Mohammed Fahmy, Canadian-Egyptian acting bureau chief of Al-Jazeera, from left, Australian correspondent Peter Greste and Egyptian producer Baher Mohamed appear in a defendant's cage along with several other defendants during their trial on terror charges at a courtroom in Cairo, Egypt, Thursday, May 15, 2014. Three lawyers representing Al-Jazeera English journalists on trial in Egypt abruptly have quit the case, accusing the Doha-based network of using the arrest of their staff to tarnish Egypt’s image. (AP Photo/Hamada Elrasam)
Australian correspondent of Al-Jazeera Peter Greste appears in a defendant's cage along with several other defendants during their trial on terror charges at a courtroom in Cairo, Egypt, Thursday, May 15, 2014. Three lawyers representing Al-Jazeera English journalists on trial in Egypt abruptly have quit the case, accusing the Doha-based network of using the arrest of their staff to tarnish Egypt’s image. (AP Photo/Hamada Elrasam)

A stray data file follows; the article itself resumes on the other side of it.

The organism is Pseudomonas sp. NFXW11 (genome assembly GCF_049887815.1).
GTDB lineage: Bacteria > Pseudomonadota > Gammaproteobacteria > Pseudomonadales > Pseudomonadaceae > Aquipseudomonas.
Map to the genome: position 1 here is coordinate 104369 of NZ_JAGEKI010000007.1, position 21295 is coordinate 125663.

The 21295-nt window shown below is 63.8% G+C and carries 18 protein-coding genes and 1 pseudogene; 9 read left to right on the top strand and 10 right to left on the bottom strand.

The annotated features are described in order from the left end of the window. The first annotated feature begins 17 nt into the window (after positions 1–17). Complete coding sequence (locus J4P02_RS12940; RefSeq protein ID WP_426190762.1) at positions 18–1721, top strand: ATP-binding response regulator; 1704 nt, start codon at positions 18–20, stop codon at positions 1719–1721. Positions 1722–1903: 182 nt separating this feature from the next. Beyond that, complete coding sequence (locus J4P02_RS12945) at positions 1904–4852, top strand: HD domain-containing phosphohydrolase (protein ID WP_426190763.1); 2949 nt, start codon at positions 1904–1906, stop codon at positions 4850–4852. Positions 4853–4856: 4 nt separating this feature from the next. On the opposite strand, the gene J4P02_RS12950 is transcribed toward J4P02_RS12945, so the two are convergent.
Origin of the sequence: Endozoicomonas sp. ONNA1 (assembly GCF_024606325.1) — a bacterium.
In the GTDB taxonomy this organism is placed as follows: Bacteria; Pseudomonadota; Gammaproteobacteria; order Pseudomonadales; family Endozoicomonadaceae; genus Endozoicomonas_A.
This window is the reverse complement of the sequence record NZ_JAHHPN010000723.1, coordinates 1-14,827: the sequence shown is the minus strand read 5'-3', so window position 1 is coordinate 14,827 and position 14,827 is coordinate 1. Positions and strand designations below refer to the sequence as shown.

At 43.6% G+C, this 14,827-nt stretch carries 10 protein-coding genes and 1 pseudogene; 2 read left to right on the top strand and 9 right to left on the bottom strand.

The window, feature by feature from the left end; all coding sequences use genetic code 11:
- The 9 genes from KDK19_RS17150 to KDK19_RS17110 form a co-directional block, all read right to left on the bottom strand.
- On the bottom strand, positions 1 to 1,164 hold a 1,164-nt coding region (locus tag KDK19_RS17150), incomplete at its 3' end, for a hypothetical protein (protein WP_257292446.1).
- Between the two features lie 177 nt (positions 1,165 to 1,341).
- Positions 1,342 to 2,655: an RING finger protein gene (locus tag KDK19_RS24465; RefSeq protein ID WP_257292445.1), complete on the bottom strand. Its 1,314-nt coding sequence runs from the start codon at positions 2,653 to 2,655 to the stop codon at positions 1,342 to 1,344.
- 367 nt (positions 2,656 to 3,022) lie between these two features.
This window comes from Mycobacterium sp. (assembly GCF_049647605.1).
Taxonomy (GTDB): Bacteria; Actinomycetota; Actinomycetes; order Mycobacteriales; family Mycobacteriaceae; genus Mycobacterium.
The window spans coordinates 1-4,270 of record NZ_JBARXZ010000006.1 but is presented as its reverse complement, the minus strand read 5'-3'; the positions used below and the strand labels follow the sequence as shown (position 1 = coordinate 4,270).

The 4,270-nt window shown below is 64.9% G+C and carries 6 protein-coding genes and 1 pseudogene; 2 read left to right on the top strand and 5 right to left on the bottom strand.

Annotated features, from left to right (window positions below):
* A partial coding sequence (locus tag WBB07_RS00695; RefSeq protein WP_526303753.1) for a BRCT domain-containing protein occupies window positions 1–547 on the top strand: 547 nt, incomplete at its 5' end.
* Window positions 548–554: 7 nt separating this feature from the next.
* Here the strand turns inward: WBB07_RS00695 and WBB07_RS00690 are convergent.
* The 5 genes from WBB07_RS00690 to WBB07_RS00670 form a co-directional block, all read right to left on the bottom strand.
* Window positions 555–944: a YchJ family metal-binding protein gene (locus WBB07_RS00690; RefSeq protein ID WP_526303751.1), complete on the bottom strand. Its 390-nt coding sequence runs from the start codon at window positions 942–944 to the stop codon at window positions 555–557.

Australian correspondent of Al-Jazeera Peter Greste appears in a defendant's cage along with several other defendants during their trial on terror charges at a courtroom in Cairo, Egypt, Thursday, May 15, 2014. Three lawyers representing Al-Jazeera English journalists on trial in Egypt abruptly have quit the case, accusing the Doha-based network of using the arrest of their staff to tarnish Egypt’s image. (AP Photo/Hamada Elrasam)
Mohammed Fahmy, Canadian-Egyptian acting bureau chief of Al-Jazeera, left, and Australian correspondent Peter Greste appear in a defendant's cage along with several other defendants during their trial on terror charges at a courtroom in Cairo, Egypt, Thursday, May 15, 2014. (AP Photo/Hamada Elrasam)
Canadian-Egyptian acting Al-Jazeera bureau chief Mohammed Fahmy talks to the judge in a courthouse near Tora prison along with several other defendants during their trial on terror charges in Cairo, Egypt, Saturday, May 3, 2014. Fahmy made a rare appeal to the judge from outside of the defendants' cage, at the end of which the judge wished him a "happy" World Press Freedom Day. In his brief plea Saturday, Fahmy stood directly before the judge's bench. Fahmy said journalists have to speak to all sides to do their jobs including both the government and the Muslim Brotherhood, among others. (AP Photo/Hamada Elrasam)